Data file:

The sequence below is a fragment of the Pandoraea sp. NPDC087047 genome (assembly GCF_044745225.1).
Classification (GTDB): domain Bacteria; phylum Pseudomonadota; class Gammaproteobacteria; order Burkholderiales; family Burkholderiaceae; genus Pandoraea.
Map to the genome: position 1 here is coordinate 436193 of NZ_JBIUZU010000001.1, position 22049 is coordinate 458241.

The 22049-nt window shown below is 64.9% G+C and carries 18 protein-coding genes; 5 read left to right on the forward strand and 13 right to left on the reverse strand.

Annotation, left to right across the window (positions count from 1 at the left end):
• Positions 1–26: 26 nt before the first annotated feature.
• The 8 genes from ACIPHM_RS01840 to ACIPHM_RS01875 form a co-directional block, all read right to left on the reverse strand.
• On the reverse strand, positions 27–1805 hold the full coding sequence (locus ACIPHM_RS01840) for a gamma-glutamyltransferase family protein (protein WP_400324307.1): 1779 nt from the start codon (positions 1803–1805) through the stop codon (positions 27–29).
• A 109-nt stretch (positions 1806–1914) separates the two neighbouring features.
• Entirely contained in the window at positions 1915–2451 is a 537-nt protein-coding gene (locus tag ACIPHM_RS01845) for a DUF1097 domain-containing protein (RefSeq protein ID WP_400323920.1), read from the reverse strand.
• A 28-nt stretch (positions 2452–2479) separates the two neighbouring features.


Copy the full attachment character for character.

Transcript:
The sequence below is a fragment of the Pandoraea sp. NPDC087047 genome (assembly GCF_044745225.1).
Classification (GTDB): domain Bacteria; phylum Pseudomonadota; class Gammaproteobacteria; order Burkholderiales; family Burkholderiaceae; genus Pandoraea.
Map to the genome: position 1 here is coordinate 436193 of NZ_JBIUZU010000001.1, position 22049 is coordinate 458241.

The 22049-nt window shown below is 64.9% G+C and carries 18 protein-coding genes; 5 read left to right on the forward strand and 13 right to left on the reverse strand.

Annotation, left to right across the window (positions count from 1 at the left end):
• Positions 1–26: 26 nt before the first annotated feature.
• The 8 genes from ACIPHM_RS01840 to ACIPHM_RS01875 form a co-directional block, all read right to left on the reverse strand.
• On the reverse strand, positions 27–1805 hold the full coding sequence (locus ACIPHM_RS01840) for a gamma-glutamyltransferase family protein (protein WP_400324307.1): 1779 nt from the start codon (positions 1803–1805) through the stop codon (positions 27–29).
• A 109-nt stretch (positions 1806–1914) separates the two neighbouring features.
• Entirely contained in the window at positions 1915–2451 is a 537-nt protein-coding gene (locus tag ACIPHM_RS01845) for a DUF1097 domain-containing protein (RefSeq protein ID WP_400323920.1), read from the reverse strand.
• A 28-nt stretch (positions 2452–2479) separates the two neighbouring features.